Many people listen to the White House these days and conclude a United States attack on Iran is imminent: "To be quite honest, I'm a little concerned that it's Iraq again," as Senator John Rockefeller, the new chairman of the Senate Intelligence Committee, said recently.Who says there's a war the US cannot win?
But if President Bush gives the order, then General Peter Pace, chairman of the Joint Chiefs of Staff, will face a big decision.
Some senior US soldiers were worried about the strategic wisdom and even the legality of invading Iraq, but nobody resigned over it. It was obvious the US would win the war quickly and cheaply, and almost nobody worried about the aftermath.
But an attack on Iran is different, even though it would not involve American ground troops, because any competent general knows this is a war the US cannot win.
Why, Gwynne Dyer, of course. He's a veteran of two navies and a respected military historian; he knows the difference between slogans and realities. Dyer's most recent column comes to us today from New Zealand.
Air strikes alone cannot win a war, however massive they are, and they probably could not even destroy all of Iran's nuclear facilities, which are numerous, dispersed, and often deeply buried.So ... what to do about it?
Many Iranians would be killed, but what would the US do next? It would have very few options, whereas Iran would have many. Iran could flood Iraq with sophisticated weapons and volunteers to fight against US forces.
It could throw international markets into turmoil by halting its oil exports. It could try to close the entire Gulf to tanker traffic, and throw the world economy into crisis.
And any further US air strikes would simply harden Iranians' resolve.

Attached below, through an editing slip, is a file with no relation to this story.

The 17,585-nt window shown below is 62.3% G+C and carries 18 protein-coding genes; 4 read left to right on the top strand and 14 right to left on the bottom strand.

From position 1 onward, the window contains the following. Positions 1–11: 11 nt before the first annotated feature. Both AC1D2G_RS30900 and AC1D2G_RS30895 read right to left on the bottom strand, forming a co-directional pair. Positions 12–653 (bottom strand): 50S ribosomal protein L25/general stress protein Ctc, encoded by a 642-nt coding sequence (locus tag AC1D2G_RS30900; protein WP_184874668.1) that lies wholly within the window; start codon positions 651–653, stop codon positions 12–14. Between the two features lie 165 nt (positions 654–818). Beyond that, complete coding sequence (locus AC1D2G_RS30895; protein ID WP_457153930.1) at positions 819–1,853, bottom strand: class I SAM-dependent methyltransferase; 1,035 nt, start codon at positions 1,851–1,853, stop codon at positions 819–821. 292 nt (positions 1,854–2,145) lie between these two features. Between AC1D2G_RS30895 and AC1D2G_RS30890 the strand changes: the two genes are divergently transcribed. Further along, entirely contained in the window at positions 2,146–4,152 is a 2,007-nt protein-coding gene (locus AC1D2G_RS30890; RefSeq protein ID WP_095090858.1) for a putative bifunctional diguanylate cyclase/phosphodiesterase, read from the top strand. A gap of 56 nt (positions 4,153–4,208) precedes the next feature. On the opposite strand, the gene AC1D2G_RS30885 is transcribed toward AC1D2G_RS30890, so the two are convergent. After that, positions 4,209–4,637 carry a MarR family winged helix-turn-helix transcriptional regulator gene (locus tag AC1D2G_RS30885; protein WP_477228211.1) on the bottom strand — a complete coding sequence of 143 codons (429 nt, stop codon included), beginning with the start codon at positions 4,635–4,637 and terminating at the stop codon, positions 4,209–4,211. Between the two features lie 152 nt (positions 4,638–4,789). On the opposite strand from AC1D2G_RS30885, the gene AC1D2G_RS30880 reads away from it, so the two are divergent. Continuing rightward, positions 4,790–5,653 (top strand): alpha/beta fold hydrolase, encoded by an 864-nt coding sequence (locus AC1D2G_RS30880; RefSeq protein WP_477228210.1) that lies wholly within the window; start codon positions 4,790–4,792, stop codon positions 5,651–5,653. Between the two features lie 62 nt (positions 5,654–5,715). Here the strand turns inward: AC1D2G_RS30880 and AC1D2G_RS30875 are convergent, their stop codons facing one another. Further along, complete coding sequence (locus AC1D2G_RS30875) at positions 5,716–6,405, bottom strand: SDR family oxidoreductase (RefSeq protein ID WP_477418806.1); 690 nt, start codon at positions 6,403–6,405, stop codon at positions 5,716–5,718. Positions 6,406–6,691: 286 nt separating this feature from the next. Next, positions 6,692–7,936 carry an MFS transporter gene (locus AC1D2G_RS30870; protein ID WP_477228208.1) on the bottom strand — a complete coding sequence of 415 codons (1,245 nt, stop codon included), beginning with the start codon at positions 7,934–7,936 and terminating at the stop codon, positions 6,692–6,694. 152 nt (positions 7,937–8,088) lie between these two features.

How about NOT doing it?
So would General Pace attack Iran if Bush ordered him to? His only alternative would be to resign, but he does have that option.But what would it say to the Terrorists?
Senior officers like Pace, while still bound by the code of military discipline, also acquire a political responsibility. Like cabinet ministers, they cannot oppose a government decision while in office, but they have the right and even the duty to resign rather than carry out a decision they believe disastrous.
The resignation of the chairman of the Joint Chiefs of Staff - and possibly several of the other chiefs as well - would be an immensely powerful gesture. It could stop an attack on Iran dead in its tracks, for the White House would have to find other officers who would carry out its orders.
It would doubtless find them, but such a shocking event might finally enable Congress to find its backbone and refuse support for another illegal and foredoomed war.
My guess is both the Joint Chiefs and the White House understand that the option of resignation is on the table. Consider the dance that was done around the question of Iran and "Explosively Formed Penetrators" in the past couple of weeks. (EFPs are glorified shaped-charge weapons that can penetrate armour. Most major armies have had them for several decades.)Methinks the General ought to know enough not to undercut his Commander in Chef while he's trying to catapult the propaganda!
On 11 February, US officials claimed the EFPs that have killed some 170 American troops in Iraq since 2004 were Iranian-made, and supplied to Iraqi insurgents by "the highest levels of the Iranian government".
White House spokesman Tony Snow insisted they were being supplied by the Quds unit of the Iranian Revolutionary Guard.
Familiar stuff from the run-up to the Iraq war - but then something unscripted happened. In Australia, General Peter Pace said Iranian Government involvement was not proven: "We know that the explosively formed projectiles are manufactured in Iran, but I would not say by what I know that the Iranian Government clearly knows or is complicit." A day later, in Jakarta, he repeated his doubts: "What [the evidence] does say is that things made in Iran are being used in Iraq to kill coalition soldiers."
There is a civil-military confrontation brewing in the US not seen since President Truman fired General Douglas MacArthur during the Korean War.There are some people around here looking for a much more serious civil-military confrontation than the president firing a General. And pulling for the military, too, unless I am very much mistaken.
But this time, if the general acts on his convictions, he will be in the right.
The "thinking" goes: If we can't have gridlock in Congress then maybe we can get some mutiny in the Pentagon. Yesterday I wasn't sure whether that would qualify as thinking or merely wishin' and hopin' and prayin' ... but today, having read Dyer's most recent, I could almost be persuaded that there's hope for us yet.
Slim is always better than None.